Medieval Painting

Types of Painting

 

Fresco Painting

Giotto. Crucifixion. Lower Church of S.Francesco, Assisi

The term Fresco is used to describe a painting made on a wall.

The word fresco means fresh in Italian and a true fresco (Italian: buon fresco) was one that was painted onto plaster while it was still wet. Working in this way the pigments, mixed usually with water, would chemically bond with the plaster and provide a long-lasting finish which is resistant to damage.

Because the artist required damp plaster to create buon fresco, and as plaster quickly dries, the following was a common method of working.

The artist would create a sketch of the final design and use this to outline the main parts of the fresco on the bare wall. The image on the wall is called a Sinopia. To ensure the image was upright it was usual to attach a dusty string to the top of the wall and to add weights to the bottom of the string so gravity would find a true vertical. The string was then tensioned and released like the string of a bow, to make a vertical line on the wall, horizontal lines could then be found by drawing lines at right angles to these.

With the sinopia in place the painter could identify which parts of the image they would work on each day. This might be affected by the need to build scaffolding to get to various parts of a high wall, or by the colours the artist planned to use. A plasterer would then, guided by the sinopia, add a giornata (day’s worth) of intonaco (fine plaster) to the selected areas. These would then be painted. This process of adding a layer of intonaco and then painting on this layer would be repeated until the work was completed. Once the plaster was dry application of pigments which would change colour if applied a fresco, addition of gold leaf, or  the correction of any problems, could take place by applying paint over the top of the buon fresco image. Working this way is called fresco secco (dry fresco).

Historical perspectives

Unlike medieval panel paintings, which have frequently changed location through their lives, perhaps starting up on a church altar, then demoted to a less important location when artistic fashions have changed, perhaps later being sold to a private collector and finally ending up in an art gallery, most frescoes, as they became part of the structure of the building, remain in the place where they were made. Many written contracts concerning the arrangement made between an artist and a patron exist in archives and due to the reasons listed above, it can be frequently easier to associate a contract to a fresco than to a panel painting.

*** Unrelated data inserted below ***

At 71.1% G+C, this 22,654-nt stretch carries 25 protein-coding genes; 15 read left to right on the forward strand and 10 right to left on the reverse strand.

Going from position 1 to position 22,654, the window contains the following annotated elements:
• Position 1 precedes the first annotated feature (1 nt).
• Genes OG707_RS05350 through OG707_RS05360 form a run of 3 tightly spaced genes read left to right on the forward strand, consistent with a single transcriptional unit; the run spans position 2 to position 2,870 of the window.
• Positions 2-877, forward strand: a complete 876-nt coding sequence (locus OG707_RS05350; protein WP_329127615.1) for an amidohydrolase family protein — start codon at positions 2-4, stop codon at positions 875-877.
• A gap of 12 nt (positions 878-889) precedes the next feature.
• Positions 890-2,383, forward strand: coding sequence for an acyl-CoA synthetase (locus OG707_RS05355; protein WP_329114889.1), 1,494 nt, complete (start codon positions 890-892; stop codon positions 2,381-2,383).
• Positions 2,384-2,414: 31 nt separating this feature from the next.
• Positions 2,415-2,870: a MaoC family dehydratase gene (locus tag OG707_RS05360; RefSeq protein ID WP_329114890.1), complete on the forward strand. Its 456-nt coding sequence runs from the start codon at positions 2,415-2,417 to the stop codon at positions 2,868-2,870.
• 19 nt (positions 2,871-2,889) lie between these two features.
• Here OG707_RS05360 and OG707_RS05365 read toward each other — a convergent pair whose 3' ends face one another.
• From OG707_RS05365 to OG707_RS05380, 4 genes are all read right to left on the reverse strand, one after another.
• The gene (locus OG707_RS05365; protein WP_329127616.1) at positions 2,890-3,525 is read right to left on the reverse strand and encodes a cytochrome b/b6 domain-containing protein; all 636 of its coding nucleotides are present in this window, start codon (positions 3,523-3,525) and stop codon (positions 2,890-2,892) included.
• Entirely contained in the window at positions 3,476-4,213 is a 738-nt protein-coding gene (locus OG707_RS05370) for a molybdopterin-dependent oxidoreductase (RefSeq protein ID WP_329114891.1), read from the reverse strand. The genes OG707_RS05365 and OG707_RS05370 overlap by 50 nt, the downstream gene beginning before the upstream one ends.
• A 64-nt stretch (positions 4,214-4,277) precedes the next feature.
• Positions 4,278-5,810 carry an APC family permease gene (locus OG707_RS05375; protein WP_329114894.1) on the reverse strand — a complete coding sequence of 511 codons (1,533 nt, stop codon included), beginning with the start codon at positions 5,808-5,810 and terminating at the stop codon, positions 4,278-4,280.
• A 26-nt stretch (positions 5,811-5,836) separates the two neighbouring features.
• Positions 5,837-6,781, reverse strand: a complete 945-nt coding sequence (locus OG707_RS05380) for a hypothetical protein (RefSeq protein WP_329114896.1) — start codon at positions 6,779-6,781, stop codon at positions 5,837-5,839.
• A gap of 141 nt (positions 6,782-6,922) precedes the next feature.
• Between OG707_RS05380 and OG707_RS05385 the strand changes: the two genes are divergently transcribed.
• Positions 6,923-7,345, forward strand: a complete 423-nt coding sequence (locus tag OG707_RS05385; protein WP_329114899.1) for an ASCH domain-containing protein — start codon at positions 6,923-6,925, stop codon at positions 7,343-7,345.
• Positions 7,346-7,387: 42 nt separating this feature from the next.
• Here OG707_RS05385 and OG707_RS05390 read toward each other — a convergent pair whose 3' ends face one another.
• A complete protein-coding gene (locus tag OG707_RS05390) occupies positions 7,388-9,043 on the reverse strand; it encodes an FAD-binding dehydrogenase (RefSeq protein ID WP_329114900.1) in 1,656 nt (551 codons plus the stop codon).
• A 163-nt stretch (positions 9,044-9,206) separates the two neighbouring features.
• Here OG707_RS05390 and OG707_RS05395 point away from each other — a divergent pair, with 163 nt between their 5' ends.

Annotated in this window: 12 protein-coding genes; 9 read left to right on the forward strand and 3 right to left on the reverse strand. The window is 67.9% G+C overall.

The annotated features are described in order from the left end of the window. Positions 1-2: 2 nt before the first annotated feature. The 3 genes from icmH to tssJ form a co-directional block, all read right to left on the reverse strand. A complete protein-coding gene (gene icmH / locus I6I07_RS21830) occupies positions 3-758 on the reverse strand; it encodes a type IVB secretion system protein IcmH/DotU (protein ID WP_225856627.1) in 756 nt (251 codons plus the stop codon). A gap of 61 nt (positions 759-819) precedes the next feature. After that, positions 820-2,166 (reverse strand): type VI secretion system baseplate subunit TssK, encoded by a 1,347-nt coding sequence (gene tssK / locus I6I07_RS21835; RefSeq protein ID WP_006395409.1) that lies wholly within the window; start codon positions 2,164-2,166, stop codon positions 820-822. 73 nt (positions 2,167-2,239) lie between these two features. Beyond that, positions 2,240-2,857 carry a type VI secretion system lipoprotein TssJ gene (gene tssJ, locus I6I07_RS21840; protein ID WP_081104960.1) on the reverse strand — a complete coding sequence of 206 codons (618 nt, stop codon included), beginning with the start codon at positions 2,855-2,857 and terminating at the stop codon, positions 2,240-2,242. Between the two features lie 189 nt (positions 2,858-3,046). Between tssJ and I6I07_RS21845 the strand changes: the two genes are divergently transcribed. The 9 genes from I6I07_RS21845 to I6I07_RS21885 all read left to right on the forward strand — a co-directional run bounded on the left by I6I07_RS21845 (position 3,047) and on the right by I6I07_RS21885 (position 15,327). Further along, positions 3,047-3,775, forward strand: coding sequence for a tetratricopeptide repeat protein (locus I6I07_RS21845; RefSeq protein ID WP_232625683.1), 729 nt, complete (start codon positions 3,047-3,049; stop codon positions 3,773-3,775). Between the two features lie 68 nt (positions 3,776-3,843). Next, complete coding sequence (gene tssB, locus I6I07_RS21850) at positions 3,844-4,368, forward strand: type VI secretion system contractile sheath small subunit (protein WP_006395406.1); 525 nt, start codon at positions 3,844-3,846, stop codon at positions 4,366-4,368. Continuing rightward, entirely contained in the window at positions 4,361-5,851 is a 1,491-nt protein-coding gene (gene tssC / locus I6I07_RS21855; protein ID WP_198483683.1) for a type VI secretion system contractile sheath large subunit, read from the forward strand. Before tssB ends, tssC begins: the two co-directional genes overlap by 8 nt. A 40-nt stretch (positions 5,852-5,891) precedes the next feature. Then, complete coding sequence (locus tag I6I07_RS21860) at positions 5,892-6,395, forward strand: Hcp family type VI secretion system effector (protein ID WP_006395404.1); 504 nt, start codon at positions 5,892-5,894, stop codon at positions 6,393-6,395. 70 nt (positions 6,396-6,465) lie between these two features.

It should be noted that fresco painting is more easily found in Italy than in many northern European countries and there are two reasons for this. Firstly the Protestant Reformation of the 16th century, with its distrust of religious art led to the destruction of many frescoes and the, generally, plain white walls of Protestant churches. Secondly the Gothic tradition of church building tended to encourage the creation of stained glass windows which colour the light within the church. While it is not impossible to find churches with both fresco cycles and stained glass (S.Francesco in Assisi, Italy is an example) it is generally the case that the coloured light of stained glass can best be appreciated on bare walls and that the coloured painting of a fresco is best observed in light that has entered through clear windows.

Where a fresco did become unfashionable or unsuitable for its purpose these were frequently concealed with a layer of whitewash. This is quite simple to remove and many frescoes have been rediscovered in this way.

As subsequent parts of the plastering overlap the earlier parts slightly an art restorer can often work out how many “days” work were involved in painting any particular fresco and this has been used to date works when other information about the activities of that painter are known.

In some cases frescoes have been removed from their original walls, often because damp, or other environmental factors are causing the images to become damaged. Here the intonaco is removed from the wall and fixed to another backing. Where this has happens frescoes have sometimes been moved from their original location.